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  1. A note on Etchemendy's and Prawitz's reduction principles for the Tarskian and model‐theoretic concept of consequence.Antonio Piccolomini D'Aragona - 2022 - Theoria 88 (5):1014-1036.
    One of Etchemendy's arguments against the Tarskian and model‐theoretic notion of logical truth is based on a reduction principle according to which a universally quantified sentence is true if, and only if, all of its instances are logically true. The reduction of logical truth to mere truth reveals that the concept of validity at play in Tarski and in model‐theory relies upon extra‐logical assumptions. A similar reduction had already been put forward by Prawitz, although not with focus on extra‐logical assumptions. (...)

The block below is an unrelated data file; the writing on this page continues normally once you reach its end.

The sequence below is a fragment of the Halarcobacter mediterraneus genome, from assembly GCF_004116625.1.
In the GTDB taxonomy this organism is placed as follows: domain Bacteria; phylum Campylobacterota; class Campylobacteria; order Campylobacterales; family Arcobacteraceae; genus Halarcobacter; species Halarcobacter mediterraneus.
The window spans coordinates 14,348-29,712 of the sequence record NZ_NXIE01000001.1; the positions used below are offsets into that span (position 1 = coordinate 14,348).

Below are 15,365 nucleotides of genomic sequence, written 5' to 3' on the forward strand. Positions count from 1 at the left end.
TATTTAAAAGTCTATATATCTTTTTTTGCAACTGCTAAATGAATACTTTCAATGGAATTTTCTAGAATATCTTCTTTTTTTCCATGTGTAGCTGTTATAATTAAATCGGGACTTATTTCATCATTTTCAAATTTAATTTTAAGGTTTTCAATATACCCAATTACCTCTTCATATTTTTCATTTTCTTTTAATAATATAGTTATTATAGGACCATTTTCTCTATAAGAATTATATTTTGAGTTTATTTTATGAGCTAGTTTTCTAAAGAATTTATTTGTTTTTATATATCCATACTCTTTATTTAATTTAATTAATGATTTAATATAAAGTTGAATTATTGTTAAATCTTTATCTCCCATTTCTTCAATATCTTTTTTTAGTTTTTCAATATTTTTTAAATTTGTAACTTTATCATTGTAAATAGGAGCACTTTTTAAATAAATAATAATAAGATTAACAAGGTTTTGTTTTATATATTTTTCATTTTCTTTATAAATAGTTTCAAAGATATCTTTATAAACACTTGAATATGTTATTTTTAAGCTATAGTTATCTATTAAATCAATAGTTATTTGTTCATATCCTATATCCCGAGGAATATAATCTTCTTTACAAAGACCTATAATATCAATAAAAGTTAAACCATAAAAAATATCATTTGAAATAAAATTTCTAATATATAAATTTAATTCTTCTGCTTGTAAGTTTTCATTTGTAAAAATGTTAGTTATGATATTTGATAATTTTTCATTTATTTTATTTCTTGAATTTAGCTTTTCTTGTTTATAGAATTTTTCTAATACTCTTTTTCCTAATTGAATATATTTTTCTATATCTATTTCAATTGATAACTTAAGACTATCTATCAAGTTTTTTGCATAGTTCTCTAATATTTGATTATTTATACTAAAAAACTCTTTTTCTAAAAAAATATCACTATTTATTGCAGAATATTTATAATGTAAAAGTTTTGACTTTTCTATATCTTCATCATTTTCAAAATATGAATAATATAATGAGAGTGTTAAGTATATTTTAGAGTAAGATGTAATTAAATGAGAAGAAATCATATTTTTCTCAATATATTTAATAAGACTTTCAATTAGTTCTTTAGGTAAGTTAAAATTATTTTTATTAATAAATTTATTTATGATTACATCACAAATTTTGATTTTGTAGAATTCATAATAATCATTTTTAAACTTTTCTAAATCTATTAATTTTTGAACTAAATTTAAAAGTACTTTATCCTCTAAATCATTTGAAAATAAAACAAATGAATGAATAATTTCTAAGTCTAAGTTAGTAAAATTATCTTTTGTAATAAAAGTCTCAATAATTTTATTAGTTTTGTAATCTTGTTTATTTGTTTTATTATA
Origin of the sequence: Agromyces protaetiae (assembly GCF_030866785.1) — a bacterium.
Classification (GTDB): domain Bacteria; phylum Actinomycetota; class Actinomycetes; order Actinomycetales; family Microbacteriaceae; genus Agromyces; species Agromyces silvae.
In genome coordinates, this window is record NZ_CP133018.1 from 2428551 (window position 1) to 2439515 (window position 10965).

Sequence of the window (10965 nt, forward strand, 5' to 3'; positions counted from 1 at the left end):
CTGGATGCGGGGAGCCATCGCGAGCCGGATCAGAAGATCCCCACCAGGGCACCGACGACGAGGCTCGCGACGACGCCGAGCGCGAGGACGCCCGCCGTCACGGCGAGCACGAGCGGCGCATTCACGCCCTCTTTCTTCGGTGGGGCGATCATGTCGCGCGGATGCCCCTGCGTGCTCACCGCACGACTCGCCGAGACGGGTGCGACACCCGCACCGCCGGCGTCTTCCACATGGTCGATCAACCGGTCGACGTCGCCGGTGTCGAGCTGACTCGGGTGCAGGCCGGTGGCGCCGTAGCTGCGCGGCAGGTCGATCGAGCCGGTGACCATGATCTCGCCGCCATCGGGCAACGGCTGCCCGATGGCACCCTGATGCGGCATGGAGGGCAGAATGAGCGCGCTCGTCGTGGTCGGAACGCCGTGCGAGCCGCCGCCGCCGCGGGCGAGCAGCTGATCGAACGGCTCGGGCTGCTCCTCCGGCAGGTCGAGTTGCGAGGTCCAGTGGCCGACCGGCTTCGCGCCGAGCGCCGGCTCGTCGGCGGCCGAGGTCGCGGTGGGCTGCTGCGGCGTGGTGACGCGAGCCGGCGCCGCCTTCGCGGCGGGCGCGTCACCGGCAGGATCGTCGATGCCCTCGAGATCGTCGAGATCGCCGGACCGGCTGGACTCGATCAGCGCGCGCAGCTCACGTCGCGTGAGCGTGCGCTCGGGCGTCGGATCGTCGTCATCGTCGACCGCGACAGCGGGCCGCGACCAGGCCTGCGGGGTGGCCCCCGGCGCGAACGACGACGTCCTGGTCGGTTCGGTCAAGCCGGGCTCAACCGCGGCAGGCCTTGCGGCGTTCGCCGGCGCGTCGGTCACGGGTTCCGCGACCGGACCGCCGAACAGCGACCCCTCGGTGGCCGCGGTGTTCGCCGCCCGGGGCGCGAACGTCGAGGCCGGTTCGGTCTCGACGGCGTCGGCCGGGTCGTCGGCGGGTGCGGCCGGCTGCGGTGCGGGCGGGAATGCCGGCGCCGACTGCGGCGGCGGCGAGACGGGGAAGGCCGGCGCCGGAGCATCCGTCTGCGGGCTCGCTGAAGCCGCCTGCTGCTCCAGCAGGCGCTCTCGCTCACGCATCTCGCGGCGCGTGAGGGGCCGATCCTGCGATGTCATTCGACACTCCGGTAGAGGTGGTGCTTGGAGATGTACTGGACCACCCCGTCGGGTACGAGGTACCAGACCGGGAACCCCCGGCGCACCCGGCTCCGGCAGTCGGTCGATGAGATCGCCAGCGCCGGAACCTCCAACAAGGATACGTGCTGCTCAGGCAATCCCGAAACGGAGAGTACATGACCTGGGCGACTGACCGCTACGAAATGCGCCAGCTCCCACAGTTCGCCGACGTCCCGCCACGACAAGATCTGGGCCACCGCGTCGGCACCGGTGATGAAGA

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  • Logical Consequence.J. C. Beall, Greg Restall & Gil Sagi - 2019 - Stanford Encyclopedia of Philosophy.
    A good argument is one whose conclusions follow from its premises; its conclusions are consequences of its premises. But in what sense do conclusions follow from premises? What is it for a conclusion to be a consequence of premises? Those questions, in many respects, are at the heart of logic (as a philosophical discipline). Consider the following argument: 1. If we charge high fees for university, only the rich will enroll. We charge high fees for university. Therefore, only the rich (...)
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